Subjects for 2018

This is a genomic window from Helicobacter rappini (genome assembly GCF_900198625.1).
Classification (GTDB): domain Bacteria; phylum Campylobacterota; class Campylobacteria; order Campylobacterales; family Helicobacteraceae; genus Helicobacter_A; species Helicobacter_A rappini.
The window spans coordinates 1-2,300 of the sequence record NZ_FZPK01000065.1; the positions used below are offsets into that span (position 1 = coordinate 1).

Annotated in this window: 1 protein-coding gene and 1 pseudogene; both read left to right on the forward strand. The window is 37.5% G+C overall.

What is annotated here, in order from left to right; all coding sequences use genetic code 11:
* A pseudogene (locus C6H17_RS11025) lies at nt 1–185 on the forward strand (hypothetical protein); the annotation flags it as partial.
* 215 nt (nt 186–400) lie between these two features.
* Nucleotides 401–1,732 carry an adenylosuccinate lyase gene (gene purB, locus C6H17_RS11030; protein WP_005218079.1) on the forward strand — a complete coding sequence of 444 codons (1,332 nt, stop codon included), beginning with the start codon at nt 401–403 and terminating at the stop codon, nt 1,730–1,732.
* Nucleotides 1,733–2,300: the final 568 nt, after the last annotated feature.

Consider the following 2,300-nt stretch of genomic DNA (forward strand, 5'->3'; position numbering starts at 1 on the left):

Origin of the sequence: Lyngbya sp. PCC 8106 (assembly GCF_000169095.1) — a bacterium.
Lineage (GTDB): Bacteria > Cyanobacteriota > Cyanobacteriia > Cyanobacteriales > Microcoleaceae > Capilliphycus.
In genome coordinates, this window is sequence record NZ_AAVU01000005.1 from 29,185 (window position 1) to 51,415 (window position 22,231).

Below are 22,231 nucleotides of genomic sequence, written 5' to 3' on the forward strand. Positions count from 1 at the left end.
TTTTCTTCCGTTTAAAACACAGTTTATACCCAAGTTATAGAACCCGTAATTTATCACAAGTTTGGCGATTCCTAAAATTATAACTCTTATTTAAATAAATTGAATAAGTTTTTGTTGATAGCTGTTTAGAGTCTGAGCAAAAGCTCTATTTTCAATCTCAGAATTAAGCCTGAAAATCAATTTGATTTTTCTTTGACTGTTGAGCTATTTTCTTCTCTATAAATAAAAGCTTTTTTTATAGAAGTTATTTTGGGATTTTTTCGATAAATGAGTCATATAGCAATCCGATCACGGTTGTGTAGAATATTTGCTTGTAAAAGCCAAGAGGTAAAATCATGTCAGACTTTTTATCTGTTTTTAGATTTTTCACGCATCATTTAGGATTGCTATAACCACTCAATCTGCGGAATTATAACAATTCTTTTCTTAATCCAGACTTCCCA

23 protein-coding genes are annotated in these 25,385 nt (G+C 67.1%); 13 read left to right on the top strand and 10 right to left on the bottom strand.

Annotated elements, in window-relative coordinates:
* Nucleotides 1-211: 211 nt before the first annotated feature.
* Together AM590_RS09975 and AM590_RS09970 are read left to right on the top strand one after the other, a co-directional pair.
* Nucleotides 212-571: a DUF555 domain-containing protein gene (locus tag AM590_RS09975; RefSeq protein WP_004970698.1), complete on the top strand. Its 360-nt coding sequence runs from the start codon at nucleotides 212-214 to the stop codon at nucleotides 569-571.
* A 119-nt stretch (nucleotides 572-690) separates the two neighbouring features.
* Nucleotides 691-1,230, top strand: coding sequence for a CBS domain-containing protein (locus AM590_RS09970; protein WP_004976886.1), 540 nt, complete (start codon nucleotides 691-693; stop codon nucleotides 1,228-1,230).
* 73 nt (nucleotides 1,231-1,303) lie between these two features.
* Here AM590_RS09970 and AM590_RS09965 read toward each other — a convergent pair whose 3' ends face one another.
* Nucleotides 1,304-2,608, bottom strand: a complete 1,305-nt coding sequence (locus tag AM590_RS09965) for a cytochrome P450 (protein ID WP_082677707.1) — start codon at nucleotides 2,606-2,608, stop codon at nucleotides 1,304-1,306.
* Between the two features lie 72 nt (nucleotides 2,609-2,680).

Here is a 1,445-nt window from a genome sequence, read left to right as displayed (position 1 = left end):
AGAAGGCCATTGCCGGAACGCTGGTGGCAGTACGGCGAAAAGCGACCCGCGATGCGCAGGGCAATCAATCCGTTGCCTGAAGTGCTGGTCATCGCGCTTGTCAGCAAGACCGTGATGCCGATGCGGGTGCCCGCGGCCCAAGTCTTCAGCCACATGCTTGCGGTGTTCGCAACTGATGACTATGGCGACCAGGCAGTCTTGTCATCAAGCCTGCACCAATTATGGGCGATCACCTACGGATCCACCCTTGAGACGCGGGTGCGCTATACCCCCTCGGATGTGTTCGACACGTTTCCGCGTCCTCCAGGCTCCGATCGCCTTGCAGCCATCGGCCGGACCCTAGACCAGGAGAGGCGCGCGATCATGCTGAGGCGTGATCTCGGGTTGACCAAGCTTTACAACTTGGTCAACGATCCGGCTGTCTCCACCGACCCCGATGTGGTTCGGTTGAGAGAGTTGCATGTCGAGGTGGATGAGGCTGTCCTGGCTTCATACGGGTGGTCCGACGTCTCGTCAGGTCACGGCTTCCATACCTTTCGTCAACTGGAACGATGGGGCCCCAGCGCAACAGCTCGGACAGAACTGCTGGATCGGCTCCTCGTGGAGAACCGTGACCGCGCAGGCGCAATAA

For millennia the Ancient Silk Road served as an important network of trade and culture between East and West, facilitating the peaceful movement of people, trade, wealth and ideas between Asia and Europe from the third century BC till its collapsein the 15th-16th century AD, when the Maritime route to Asia was discovered by the Europeans. The OBOR / BRI has been billed by the Chinese government as an effort to revive the economic integration that nations along the historic Silk Road once enjoyed.The plan, which seems to have political, strategic and geo-economic shades,has gained much attention worldwide, but questions remain on what China’s initiative actually implies and what would be its larger security implications for the IPR and the world. The OBOR / BRI itself is not a new construct, but connecting the old, ongoing and some future projects under one narrative. President Xi Jinping first proposed developing the “Belt and the “Road in separate speeches shortly after taking office in 2013. In his speeches he drew on history to promote the idea of stronger economic interconnectivity between China and its neighbours. It was unveiled in September and October 2013 during Xi Jinping’s visits to Kazakhstan and Indonesia revealing the SREB and MSR respectively, the land-based "Silk Road Economic Belt" (SREB) and the oceangoing "Maritime Silk Road" (MSR). The plan took concrete form in March 2015, when Premier Li Keqiang announced in his National People’s Congress government work report that China would be promoting the OBOR / BRI by developing regional infrastructure networks between China and its neighbours. The action plan released in March 2015 clarified the routes envisioned by the new network:  “The Belt”,also known as the Silk Road Economic Belt, refers to the land-based routes that pass into Southeast Asia, link Central Asia with Russia and Europe, and link the Middle East with Southern Europe.  “The Road”,also known as the 21st Century Maritime Silk Road, the refers to the sea-based routes from the South China Sea into the South Pacific Ocean, and into the Mediterranean Sea and the Atlantic Ocean via the Indian Ocean and the Red Sea. The Belt and Road Forum for International Cooperation, or BRF was held on May 14–15, 2017 in Beijing, and drew 29 foreign heads of state and government and representatives from more than 130 countries and 70 international organizations. It appeared more as a showcase event to indicate that a Rising China was ready to take on leadership at the global stage. On October 24, 2017, the Communist Party of China (CPC) adopted a new version of the Party Constitution. Along with the Thought of Secretary General Xi Jinping, the constitution now includes the OBOR / BRI concept as the basis for China’s economic growth — Xi’s trademark geo-economic concept that is now used to explain almost every move that China makes outside its borders. The China Pakistan Economic Corridor (CPEC) has been nominated as the flagship of China’s OBOR initiative. China under Xi is determined to show the developing and the under-developed nations that a contrarian model to the Western narrative exists for economic and overall growth – socialism with Chinese characteristics. Xi Jinping showcased the same during his speech to the 19th Congress in Oct 2017 and in his New Year speech to the nation, wherein he stated that socialism with Chinese characteristics could be the path for developing nations to follow to achieve modernisation. It sees a great opportunity of expanding its sphere of influence in Asia and Africa, amongst the global South, where it could sell this narrative and so realise its ‘Dream’. The OBOR / BRI, with CPEC as its flagship, appear to be the initiative to secure this opportunity. With the above as background, carry out an analysis of the OBOR / BRI to assess the security implications for India and the IPR and what should be the response strategies to the same. The essay should address the following issues, (a) Analyse the architecture of OBOR / BRI, what are the projects, how is it to be funded and how is it to be executed? What are the geo-strategic, geo-political and geo-economic implications for the countries that are part of it, for India and for the IPR? (b) What does CPEC consist of and how does it impact India’ssecurity? How does it impact the geo-strategic and geo-political balance in South Asia and what are the possible consequences toPakistan’s future? (c) What are the overall security implications for India and the IPR? What are the response strategies available to counter the same for India and the IPR?